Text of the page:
Long-standing journalistic tradition has it that although writers of articles and opinion pieces may suggest titles for their submitted work, editors have full discretion to use titles of their own devising. So one might imagine that Messrs. Cohen, Gussow and Pinker greeted publication of their recent piece in The Forward with some consternation, finding it beneath the inflammatory title, “Does Orthodox Explosion Signal Doom for Conservative and Reform?”
What the authors provided was a thoughtful and cogent demographic analysis of the Jewish community, divided into three relevant groups: the Orthodox, the liberal movements (Conservative, Reform, and smaller denominations), and the “nondenominational” Jews. Among their conclusions are the following:
The number of middle-aged Jews in 2045 or so is destined to be smaller than it is today… We have a surge of nondenominational Jews in their 20s, possibly owing to the fact that so many children of Reform and Conservative parents have eschewed their childhood denominational identities… At least until now, the nondenominational Jews are far from reproducing themselves. Accordingly, they are destined to decline some decades down the road — unless their numbers are replenished by “dropouts” from the religious denominations.
But the truly startling situation is among Conservative and Reform Jews… If current trends continue, then, in 30 years, we’ll see about half as many Conservative and Reform Jews age 60-69 as we have today. And the number of Conservative and Reform children do not reverse the decline.
Turning to the Orthodox, we find wildly different trends. While just 40,000 are in their 60s, we have triple their number — 120,000 — in their 30s. And, perhaps even more astounding are the number of kids aged 0-9. They amount to 230,000 — over five times the number of people in their 60s.
They bring their data to life with the following contrast:
Metaphorically, every 100 Conservative and Reform Boomers have only 56 photos of Jewish grandchildren in their wallets (or smart phones)… If 100 Orthodox grandparents gathered in shul, they could show their friends photos of 575 grandchildren on their smart phones (but not on Shabbat, of course).
Yes, you read that correctly. The Orthodox are projected to have ten times the number of Jewish grandchildren, and to grow six times as large in two generations — while the liberal population is sliced nearly by half.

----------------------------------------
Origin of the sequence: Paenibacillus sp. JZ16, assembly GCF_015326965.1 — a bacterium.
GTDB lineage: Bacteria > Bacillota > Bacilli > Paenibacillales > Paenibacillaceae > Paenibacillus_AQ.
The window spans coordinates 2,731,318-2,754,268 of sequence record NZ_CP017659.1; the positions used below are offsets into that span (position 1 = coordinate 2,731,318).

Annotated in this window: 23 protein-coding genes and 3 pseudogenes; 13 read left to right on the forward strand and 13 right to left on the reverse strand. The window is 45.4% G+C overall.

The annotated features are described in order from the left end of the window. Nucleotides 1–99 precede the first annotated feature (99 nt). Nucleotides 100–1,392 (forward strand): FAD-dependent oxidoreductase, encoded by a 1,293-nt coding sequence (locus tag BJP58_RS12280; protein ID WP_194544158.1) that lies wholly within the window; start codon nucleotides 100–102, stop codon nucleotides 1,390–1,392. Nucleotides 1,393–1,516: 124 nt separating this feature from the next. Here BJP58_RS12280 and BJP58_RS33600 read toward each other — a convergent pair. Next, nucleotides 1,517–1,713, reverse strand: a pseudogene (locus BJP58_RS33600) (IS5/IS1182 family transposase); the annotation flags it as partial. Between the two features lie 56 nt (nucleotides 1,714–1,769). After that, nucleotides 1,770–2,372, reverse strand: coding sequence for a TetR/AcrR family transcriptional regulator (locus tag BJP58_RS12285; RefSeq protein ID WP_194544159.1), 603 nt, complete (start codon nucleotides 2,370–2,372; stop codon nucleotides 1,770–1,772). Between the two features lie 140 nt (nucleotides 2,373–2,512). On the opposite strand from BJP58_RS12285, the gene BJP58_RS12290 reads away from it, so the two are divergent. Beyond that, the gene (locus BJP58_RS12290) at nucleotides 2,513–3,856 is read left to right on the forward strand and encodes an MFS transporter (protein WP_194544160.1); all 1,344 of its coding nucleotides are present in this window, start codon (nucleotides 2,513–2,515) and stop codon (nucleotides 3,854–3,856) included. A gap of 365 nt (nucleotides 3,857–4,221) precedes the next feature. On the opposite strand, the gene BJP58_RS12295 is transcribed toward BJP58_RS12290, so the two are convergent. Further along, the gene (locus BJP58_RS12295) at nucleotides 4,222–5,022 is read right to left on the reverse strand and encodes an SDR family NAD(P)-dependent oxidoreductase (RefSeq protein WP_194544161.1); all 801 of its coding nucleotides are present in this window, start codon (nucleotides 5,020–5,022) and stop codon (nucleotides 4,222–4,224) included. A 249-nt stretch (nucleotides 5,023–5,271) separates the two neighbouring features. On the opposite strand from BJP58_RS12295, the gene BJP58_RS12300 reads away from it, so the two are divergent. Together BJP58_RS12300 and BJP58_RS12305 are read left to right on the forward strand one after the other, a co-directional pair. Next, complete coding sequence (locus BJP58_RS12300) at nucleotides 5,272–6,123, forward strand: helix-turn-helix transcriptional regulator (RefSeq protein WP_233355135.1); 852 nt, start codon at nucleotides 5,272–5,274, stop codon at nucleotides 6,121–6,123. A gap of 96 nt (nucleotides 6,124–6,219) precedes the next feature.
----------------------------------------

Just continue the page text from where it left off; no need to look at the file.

The data does “tell a jarring story” — simply that the two communities are heading in opposite directions, and at an accelerating rate. That, however, has no relevance to the chosen title hanging over this important content.
The Forward must engage its readers and entice them with catchy headlines, and it is a journal not known for its fondness for the beliefs or practices of observant Jews. But there is something uniquely unseemly about a title implying that Orthodoxy’s gains are somehow related to Conservative and Reform’s losses. One cannot determine whether the editor imagined a thriving Orthodox community to be merely an indicator of liberal decline, or a causative factor — as the article beneath that headline utterly contradicts either implication.
It was once true that there was an inverse relationship between Orthodoxy and liberal Judaism; at that time, immigrants worked on Shabbos (in an era where one was likely to lose a job otherwise) yet prayed in Orthodox synagogues — but their children turned primarily to the Conservative movement. So the decline in Orthodoxy contributed to the rise of the Conservatives, making the latter the dominant American movement for much of the twentieth century. The next generations moved yet further to the left, such that the Reform peaked in the 1970s or 80s.
Intensive Jewish education and commitment reversed Orthodoxy’s decline; today neither an Orthodox nor liberal upbringing feeds into the other in significant numbers. Although it may be true that many Jews from non-Orthodox families adopt Jewish observance each year, their numbers are at most a minor factor in the decline of the non-Orthodox movements. Cohen, Gussow and Pinker don’t even mention this aspect. And, perhaps tellingly, those who drop out of observance after obtaining a day school education rarely join either of the liberal movements. So the growth of Orthodoxy and decline of liberal Judaism are independent phenomena.
Not only are the Orthodox not contributing to the implosion of liberal Judaism, but they are in the forefront of efforts to hold it back. Among the identity-enhancing Jewish activities suggested by the authors are several in which Orthodox Jews help to inspire non-Orthodox youth and young adults: Jewish day schools, Chabad on campus, Hillel, and trips to Israel. Olami on campus and Orthodox-run websites like Aish.com, Chabad.org and Torah.org are but a few other examples. While Orthodox teachers and guides in these programs would readily agree that full Jewish observance might be the ideal outcome, they would also tally anyone who commits to building a Jewish home as a “success,” and acknowledge that this is the far more likely outcome of their efforts.
The American Jewish population is not a zero-sum game; one community’s failure to perpetuate itself cannot be blamed upon the other. Several of the reasons for Orthodoxy’s burgeoning growth were beautifully described by Avital Chizhik-Goldschmidt in her op-ed which appeared the same day — none of these come at the expense of liberal Judaism. If the prognosis for Conservative and Reform Judaism is “doom,” it is not because of Orthodoxy, but despite Orthodox efforts to help their more liberal brethren to stanch their losses.